Fisherman's House, Channel Islands Harbor; Secret Dining Room - Anyone Ever Tried It?
In the downtrodden Channel Islands Harbor, I stumbled today into the "secret" dining room of Fisherman's House. By "secret," I guess I mean that because I don't read or speak or look Korean, I've been able to wander past it dozens of times without ever noticing it. And, i can't seem to find it on Chowhound.
If you walk in the front door, you are in a decrepit food court, packed empty with dozens of forlorn tables and chairs. To your right, a Mexican food counter. To your left, a sushi bar/noodle/non-specific Asian food counter. It's all kind of iffy looking. It's easy to understand why there are few if any customers. This place aspires to mall food court status.
But something "just didn't look right." After some nosing around, and a bit of the "you're not Asian, so we're going to ignore you until you go away" treatment from the staff, I figured it out. This schlocky teriyaki counter has several big tanks full of live fish, Dungeness crabs, and other goodies of the sea. Peering through the kitchen, I could see a tatami room of sorts. Raised white tile slabs with low tables. And, that telltale sign that something Chowish is afoot - well-dressed, wealthy-looking Koreans tucking into a colorful, fresh-looking spread of food.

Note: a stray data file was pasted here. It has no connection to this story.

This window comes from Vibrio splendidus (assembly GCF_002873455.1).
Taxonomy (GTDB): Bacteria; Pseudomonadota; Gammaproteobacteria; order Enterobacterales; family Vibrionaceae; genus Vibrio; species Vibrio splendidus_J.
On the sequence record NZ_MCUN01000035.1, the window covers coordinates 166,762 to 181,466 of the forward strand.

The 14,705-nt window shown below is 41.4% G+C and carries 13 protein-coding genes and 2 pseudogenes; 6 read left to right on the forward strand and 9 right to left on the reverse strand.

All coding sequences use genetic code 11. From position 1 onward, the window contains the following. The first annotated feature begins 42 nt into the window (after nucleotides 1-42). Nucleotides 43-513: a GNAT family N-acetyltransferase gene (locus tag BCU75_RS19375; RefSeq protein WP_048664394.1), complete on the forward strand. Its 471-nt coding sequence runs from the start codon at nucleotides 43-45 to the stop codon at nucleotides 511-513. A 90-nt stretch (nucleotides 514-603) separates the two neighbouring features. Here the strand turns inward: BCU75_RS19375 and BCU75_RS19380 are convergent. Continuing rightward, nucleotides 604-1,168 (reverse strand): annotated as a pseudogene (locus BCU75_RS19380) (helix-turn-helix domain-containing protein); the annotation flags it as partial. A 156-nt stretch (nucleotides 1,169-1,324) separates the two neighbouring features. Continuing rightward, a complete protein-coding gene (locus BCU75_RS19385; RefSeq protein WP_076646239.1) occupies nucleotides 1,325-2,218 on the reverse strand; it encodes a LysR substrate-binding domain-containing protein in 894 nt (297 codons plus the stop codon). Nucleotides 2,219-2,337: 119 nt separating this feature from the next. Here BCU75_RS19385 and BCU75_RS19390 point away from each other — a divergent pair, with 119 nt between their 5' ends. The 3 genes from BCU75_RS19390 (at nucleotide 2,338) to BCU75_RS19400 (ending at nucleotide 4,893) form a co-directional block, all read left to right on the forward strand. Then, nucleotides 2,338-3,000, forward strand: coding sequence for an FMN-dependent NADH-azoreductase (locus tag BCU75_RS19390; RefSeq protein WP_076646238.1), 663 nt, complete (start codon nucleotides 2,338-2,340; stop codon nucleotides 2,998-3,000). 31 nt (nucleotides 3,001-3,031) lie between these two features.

I needed to know more. What I learned has penetrated my every waking moment since. I need to locate a babysitter, rally 2-3 friends, and go back to experience the "secret" side of Fisherman's House.
As they grudgingly described it, one orders a whole fish. They sashimi the fillets on the spot, and serve the sashimi up with a selection of panchan. Then, they take the rest of the piscine parts and whip up a special soup. You eat this fishy feast in direct view of the Channel Islands Harbor, where boats bob and sway, and the seagulls swiddle of better times in the past and ahead.
The smallest version of the experience runs $50 and serves approx. 2. More people = bigger/additional fish = more $.